TCP Reanalysis, Open Testing

Hey guys. You may remember I discussed the idea of creating a web system to attempt a re-analysis of the Skeptical Science Consensus Project. People’s feedback made me decide it’d be a project worth attempting, so I did. I’m happy to say I’ve now made enough progress to allow open testing. You can try it out here.

The system is still very preliminary, and I’m not worried about collecting data right now. I just want to make sure everything works. Once I know that, I can see about creating a system to allow everyone to view the results. I can also see about creating a page with guidelines for people to use. Also, I might be able to make it not look so bland.

Anyway, feel free to try this out and tell me what you think. Feedback is always appreciated. And, of course, you should feel free to support this effort:

Edit: It looks like the performance issues have been fixed. Everything should be working fine now.

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31 comments

  1. I find the rating system ambiguous. When you ask whether a paper ‘explicitly endorses AGW’, do you mean that it provides definite arguments in support the enhanced greenhouse effect? In which case, should papers that explicitly state a belief in AGW without arguing for it be taken to provide implicit support? Similarly for the converse. I am going to proceed on the basis of the definitions above.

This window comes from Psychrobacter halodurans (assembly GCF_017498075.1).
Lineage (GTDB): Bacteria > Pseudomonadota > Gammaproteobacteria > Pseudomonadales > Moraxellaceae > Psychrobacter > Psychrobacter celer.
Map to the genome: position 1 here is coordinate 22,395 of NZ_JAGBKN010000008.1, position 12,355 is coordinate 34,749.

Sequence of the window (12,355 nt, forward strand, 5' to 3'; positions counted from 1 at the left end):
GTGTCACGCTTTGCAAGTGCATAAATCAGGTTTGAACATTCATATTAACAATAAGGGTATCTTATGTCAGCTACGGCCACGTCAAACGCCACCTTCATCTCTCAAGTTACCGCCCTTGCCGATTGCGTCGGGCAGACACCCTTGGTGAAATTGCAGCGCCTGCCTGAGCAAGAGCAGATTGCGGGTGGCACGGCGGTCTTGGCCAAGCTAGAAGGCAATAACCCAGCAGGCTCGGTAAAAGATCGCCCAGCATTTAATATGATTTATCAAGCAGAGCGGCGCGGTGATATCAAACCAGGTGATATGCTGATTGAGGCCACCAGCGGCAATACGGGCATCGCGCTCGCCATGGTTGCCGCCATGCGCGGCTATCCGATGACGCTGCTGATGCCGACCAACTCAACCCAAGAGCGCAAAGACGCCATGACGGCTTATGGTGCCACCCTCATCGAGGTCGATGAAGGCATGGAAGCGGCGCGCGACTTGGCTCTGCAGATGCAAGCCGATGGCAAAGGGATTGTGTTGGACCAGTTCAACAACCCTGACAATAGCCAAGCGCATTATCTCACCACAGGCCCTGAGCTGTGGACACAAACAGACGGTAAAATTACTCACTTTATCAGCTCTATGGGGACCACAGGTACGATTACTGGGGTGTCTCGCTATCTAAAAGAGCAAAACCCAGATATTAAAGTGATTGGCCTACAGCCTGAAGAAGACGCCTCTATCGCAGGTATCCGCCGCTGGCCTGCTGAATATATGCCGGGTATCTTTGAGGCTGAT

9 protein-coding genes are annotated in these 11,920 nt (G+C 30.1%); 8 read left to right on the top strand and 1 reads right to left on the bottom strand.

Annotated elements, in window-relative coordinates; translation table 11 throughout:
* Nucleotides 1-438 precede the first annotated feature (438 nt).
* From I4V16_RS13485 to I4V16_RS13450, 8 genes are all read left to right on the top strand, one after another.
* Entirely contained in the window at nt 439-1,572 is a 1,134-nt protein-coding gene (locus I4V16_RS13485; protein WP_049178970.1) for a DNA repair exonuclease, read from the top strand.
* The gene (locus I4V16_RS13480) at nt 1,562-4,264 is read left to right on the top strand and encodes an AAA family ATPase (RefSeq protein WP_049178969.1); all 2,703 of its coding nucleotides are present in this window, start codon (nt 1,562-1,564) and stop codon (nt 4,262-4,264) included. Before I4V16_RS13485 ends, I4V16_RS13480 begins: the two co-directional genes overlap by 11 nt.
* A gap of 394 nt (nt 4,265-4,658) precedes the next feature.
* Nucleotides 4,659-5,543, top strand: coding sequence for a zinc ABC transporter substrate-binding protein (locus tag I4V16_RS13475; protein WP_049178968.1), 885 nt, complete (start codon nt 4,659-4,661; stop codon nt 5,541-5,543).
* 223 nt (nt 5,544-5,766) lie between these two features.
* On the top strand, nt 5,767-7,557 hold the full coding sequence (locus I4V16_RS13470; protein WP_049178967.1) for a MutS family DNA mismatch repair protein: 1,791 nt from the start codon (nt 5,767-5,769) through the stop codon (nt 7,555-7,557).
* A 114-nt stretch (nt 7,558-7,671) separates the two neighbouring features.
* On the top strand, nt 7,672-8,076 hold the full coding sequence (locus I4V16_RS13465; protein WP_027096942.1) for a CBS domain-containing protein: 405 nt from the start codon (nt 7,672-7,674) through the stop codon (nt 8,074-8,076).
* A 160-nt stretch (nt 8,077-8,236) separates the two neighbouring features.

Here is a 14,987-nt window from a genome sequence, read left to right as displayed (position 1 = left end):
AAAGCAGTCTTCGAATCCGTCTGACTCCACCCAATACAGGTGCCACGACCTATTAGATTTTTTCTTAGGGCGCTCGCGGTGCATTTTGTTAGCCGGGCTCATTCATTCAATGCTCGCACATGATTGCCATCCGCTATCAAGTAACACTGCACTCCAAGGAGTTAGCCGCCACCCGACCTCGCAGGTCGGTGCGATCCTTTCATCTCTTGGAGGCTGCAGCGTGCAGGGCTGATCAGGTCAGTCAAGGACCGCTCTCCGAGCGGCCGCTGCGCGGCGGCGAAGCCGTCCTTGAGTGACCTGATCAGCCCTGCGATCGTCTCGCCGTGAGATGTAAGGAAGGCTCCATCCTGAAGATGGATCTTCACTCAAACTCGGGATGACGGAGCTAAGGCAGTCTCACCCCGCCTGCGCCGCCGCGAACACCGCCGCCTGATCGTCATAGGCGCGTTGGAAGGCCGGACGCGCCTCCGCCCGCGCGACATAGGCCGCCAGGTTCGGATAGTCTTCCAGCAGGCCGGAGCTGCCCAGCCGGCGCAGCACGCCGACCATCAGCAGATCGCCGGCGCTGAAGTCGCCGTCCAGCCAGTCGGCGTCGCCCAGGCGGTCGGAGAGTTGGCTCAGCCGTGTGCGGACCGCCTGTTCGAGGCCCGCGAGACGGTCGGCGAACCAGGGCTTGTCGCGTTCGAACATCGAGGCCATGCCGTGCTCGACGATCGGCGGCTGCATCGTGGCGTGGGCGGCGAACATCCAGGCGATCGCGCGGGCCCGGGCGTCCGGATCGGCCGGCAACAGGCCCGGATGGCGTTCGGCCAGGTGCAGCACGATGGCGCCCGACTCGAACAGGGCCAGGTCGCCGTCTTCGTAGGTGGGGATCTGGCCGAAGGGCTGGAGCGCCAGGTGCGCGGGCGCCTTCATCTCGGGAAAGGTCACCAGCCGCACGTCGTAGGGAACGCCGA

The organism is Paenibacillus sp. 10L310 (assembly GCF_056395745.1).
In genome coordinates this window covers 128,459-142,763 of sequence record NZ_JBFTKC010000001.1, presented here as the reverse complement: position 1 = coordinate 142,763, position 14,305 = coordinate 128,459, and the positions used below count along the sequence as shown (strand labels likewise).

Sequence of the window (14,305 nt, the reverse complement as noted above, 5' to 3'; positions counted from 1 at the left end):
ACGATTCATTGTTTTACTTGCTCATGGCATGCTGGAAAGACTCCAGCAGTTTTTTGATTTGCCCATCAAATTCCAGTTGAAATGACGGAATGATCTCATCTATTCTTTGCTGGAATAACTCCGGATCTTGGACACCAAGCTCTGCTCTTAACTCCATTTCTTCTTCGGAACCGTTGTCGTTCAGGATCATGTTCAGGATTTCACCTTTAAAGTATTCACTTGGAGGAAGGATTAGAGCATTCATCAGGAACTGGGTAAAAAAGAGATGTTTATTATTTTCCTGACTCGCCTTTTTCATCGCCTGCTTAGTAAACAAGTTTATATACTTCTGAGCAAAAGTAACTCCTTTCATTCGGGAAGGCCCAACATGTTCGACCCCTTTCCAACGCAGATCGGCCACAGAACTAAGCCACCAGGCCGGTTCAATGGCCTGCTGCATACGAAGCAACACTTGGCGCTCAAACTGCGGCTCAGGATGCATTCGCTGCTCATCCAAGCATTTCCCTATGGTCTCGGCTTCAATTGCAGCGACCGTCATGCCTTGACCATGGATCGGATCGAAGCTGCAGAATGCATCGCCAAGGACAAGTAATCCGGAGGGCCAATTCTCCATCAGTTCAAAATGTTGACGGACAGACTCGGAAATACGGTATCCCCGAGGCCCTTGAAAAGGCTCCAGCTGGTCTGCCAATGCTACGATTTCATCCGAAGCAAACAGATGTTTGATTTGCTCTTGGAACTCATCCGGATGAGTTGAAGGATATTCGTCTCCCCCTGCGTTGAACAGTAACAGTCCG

2. Meklar, the intention is to mirror the questions asked by Cook et al, so explicitly endorsing AGW just means explicitly accepting the greenhouse effect is real (or anything similar). It’s incredibly broad.

    But it’s alright if people don’t use the same definition for now. Posting actual guidelines, and maybe even examples, is on my list of things to do. The current setup is just so people can test this out, get an idea of what it’d be like, and tell me what they think. In other words, I’ll be addressing your concern later on.